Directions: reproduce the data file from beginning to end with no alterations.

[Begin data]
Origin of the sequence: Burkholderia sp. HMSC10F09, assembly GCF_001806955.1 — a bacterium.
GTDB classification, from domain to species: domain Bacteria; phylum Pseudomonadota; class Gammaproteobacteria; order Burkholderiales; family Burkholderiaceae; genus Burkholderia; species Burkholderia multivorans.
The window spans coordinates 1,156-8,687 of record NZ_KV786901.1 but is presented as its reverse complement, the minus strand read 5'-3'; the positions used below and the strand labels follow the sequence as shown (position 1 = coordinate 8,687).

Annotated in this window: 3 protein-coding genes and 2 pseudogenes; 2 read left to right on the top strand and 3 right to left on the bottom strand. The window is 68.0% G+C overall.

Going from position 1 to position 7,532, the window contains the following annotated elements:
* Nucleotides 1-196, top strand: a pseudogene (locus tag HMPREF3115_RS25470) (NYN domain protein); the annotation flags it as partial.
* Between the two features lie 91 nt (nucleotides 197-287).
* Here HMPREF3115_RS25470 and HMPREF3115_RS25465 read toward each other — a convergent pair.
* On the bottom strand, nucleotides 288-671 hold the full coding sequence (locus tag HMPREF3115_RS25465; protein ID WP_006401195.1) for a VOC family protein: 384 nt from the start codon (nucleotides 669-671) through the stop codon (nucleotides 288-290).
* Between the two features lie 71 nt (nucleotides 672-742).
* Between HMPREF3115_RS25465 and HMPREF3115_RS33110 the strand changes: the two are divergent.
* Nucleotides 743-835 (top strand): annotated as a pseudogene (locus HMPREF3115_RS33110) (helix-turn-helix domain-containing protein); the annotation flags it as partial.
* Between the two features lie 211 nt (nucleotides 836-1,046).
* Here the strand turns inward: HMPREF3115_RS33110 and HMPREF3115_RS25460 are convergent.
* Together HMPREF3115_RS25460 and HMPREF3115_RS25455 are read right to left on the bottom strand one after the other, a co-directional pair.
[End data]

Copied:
Origin of the sequence: Burkholderia sp. HMSC10F09, assembly GCF_001806955.1 — a bacterium.
GTDB classification, from domain to species: domain Bacteria; phylum Pseudomonadota; class Gammaproteobacteria; order Burkholderiales; family Burkholderiaceae; genus Burkholderia; species Burkholderia multivorans.
The window spans coordinates 1,156-8,687 of record NZ_KV786901.1 but is presented as its reverse complement, the minus strand read 5'-3'; the positions used below and the strand labels follow the sequence as shown (position 1 = coordinate 8,687).

Annotated in this window: 3 protein-coding genes and 2 pseudogenes; 2 read left to right on the top strand and 3 right to left on the bottom strand. The window is 68.0% G+C overall.

Going from position 1 to position 7,532, the window contains the following annotated elements:
* Nucleotides 1-196, top strand: a pseudogene (locus tag HMPREF3115_RS25470) (NYN domain protein); the annotation flags it as partial.
* Between the two features lie 91 nt (nucleotides 197-287).
* Here HMPREF3115_RS25470 and HMPREF3115_RS25465 read toward each other — a convergent pair.
* On the bottom strand, nucleotides 288-671 hold the full coding sequence (locus tag HMPREF3115_RS25465; protein ID WP_006401195.1) for a VOC family protein: 384 nt from the start codon (nucleotides 669-671) through the stop codon (nucleotides 288-290).
* Between the two features lie 71 nt (nucleotides 672-742).
* Between HMPREF3115_RS25465 and HMPREF3115_RS33110 the strand changes: the two are divergent.
* Nucleotides 743-835 (top strand): annotated as a pseudogene (locus HMPREF3115_RS33110) (helix-turn-helix domain-containing protein); the annotation flags it as partial.
* Between the two features lie 211 nt (nucleotides 836-1,046).
* Here the strand turns inward: HMPREF3115_RS33110 and HMPREF3115_RS25460 are convergent.
* Together HMPREF3115_RS25460 and HMPREF3115_RS25455 are read right to left on the bottom strand one after the other, a co-directional pair.